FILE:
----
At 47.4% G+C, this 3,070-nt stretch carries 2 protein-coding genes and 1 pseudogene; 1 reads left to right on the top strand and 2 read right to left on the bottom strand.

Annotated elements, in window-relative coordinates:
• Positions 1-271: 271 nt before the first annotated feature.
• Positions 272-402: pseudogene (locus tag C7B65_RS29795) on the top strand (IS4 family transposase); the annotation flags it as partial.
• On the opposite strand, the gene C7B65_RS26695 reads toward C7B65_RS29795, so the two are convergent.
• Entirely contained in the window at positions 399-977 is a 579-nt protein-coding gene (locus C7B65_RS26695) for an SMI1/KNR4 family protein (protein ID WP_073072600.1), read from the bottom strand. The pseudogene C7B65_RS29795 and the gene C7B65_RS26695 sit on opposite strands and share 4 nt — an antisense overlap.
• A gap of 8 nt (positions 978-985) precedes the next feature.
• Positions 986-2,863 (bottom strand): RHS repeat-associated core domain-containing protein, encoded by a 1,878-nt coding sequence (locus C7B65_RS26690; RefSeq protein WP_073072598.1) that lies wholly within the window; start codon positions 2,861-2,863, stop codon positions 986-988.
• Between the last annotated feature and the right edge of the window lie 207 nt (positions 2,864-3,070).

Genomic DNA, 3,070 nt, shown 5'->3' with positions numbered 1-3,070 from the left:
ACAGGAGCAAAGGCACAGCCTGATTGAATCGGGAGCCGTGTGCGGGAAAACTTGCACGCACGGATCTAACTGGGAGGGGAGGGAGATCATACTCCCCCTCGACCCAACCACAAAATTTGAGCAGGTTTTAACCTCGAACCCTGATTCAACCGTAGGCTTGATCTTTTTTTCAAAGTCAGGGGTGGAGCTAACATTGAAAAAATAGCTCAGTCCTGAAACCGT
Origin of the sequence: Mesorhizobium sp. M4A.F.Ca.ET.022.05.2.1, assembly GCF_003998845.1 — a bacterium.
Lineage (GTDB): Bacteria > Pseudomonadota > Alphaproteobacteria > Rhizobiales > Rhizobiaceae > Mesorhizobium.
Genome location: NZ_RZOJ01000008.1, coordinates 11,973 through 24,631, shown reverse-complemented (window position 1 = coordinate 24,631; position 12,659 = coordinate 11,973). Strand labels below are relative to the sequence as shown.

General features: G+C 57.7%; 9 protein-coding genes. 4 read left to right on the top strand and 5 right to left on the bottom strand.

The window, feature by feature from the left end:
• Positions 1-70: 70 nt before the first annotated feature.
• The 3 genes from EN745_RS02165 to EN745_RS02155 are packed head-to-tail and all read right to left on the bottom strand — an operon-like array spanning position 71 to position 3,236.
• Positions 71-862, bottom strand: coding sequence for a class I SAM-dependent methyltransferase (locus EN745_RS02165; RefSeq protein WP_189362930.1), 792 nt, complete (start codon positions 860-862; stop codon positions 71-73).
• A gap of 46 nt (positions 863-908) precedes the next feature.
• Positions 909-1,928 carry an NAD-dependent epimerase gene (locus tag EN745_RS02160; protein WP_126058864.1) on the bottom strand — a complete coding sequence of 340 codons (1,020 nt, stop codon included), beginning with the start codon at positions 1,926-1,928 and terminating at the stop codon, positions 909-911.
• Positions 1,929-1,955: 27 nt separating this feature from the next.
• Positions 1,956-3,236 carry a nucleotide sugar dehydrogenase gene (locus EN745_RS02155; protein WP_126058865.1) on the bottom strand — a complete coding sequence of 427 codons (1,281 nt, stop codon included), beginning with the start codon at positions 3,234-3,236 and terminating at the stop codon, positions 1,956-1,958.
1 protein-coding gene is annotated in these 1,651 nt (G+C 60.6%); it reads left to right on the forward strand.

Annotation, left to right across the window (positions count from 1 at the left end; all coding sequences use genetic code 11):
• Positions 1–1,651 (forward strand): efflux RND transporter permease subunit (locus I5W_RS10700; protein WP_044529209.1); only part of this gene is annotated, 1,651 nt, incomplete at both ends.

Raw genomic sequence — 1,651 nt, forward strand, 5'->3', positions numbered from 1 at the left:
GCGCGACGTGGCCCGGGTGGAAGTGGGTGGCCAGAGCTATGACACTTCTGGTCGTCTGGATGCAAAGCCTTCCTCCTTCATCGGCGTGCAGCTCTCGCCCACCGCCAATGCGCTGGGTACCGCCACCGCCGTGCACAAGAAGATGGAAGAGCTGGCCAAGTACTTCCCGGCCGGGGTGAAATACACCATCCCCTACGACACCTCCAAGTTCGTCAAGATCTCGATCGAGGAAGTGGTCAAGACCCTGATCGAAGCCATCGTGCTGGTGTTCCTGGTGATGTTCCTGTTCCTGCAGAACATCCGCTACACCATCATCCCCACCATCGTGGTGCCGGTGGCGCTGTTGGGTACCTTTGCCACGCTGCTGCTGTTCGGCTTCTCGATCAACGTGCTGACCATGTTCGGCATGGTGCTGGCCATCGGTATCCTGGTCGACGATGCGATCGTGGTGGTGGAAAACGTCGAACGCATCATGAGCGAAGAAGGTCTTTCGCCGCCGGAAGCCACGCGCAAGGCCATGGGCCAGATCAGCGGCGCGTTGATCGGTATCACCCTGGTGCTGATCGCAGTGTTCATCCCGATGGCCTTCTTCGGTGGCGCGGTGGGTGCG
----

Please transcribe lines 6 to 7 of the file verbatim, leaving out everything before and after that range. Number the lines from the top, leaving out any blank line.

• Entirely contained in the window at positions 399-977 is a 579-nt protein-coding gene (locus C7B65_RS26695) for an SMI1/KNR4 family protein (protein ID WP_073072600.1), read from the bottom strand. The pseudogene C7B65_RS29795 and the gene C7B65_RS26695 sit on opposite strands and share 4 nt — an antisense overlap.
• A gap of 8 nt (positions 978-985) precedes the next feature.